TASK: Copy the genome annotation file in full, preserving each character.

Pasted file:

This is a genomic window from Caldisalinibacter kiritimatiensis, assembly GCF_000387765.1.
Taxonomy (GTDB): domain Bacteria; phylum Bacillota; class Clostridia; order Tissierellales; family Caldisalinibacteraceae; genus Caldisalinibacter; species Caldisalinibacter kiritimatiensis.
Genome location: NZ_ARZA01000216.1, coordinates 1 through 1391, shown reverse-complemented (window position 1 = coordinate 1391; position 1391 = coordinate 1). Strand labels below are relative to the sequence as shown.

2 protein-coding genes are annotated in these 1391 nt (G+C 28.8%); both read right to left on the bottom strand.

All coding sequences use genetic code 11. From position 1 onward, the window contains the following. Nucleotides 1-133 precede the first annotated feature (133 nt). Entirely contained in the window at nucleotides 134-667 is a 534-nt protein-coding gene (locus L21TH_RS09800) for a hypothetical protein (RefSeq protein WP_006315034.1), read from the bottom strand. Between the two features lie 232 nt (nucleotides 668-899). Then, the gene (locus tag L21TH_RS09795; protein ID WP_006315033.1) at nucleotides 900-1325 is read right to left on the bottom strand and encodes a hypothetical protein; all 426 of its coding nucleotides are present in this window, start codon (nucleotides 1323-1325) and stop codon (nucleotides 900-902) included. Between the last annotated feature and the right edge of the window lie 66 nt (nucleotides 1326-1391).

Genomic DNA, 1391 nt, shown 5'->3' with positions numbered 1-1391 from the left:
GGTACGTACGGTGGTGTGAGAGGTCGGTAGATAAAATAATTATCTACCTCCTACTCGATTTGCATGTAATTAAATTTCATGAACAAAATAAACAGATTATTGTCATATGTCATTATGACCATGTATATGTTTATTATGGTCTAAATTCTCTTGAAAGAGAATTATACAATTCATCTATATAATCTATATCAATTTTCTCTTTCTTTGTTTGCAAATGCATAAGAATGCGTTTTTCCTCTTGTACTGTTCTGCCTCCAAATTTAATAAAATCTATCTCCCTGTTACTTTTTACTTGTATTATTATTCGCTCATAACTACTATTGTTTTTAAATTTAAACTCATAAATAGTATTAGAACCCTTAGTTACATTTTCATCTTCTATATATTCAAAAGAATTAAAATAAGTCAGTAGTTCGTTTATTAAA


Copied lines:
This is a genomic window from Caldisalinibacter kiritimatiensis, assembly GCF_000387765.1.
Taxonomy (GTDB): domain Bacteria; phylum Bacillota; class Clostridia; order Tissierellales; family Caldisalinibacteraceae; genus Caldisalinibacter; species Caldisalinibacter kiritimatiensis.
Genome location: NZ_ARZA01000216.1, coordinates 1 through 1391, shown reverse-complemented (window position 1 = coordinate 1391; position 1391 = coordinate 1). Strand labels below are relative to the sequence as shown.

2 protein-coding genes are annotated in these 1391 nt (G+C 28.8%); both read right to left on the bottom strand.

All coding sequences use genetic code 11. From position 1 onward, the window contains the following. Nucleotides 1-133 precede the first annotated feature (133 nt). Entirely contained in the window at nucleotides 134-667 is a 534-nt protein-coding gene (locus L21TH_RS09800) for a hypothetical protein (RefSeq protein WP_006315034.1), read from the bottom strand. Between the two features lie 232 nt (nucleotides 668-899). Then, the gene (locus tag L21TH_RS09795; protein ID WP_006315033.1) at nucleotides 900-1325 is read right to left on the bottom strand and encodes a hypothetical protein; all 426 of its coding nucleotides are present in this window, start codon (nucleotides 1323-1325) and stop codon (nucleotides 900-902) included. Between the last annotated feature and the right edge of the window lie 66 nt (nucleotides 1326-1391).

Genomic DNA, 1391 nt, shown 5'->3' with positions numbered 1-1391 from the left:
GGTACGTACGGTGGTGTGAGAGGTCGGTAGATAAAATAATTATCTACCTCCTACTCGATTTGCATGTAATTAAATTTCATGAACAAAATAAACAGATTATTGTCATATGTCATTATGACCATGTATATGTTTATTATGGTCTAAATTCTCTTGAAAGAGAATTATACAATTCATCTATATAATCTATATCAATTTTCTCTTTCTTTGTTTGCAAATGCATAAGAATGCGTTTTTCCTCTTGTACTGTTCTGCCTCCAAATTTAATAAAATCTATCTCCCTGTTACTTTTTACTTGTATTATTATTCGCTCATAACTACTATTGTTTTTAAATTTAAACTCATAAATAGTATTAGAACCCTTAGTTACATTTTCATCTTCTATATATTCAAAAGAATTAAAATAAGTCAGTAGTTCGTTTATTAAA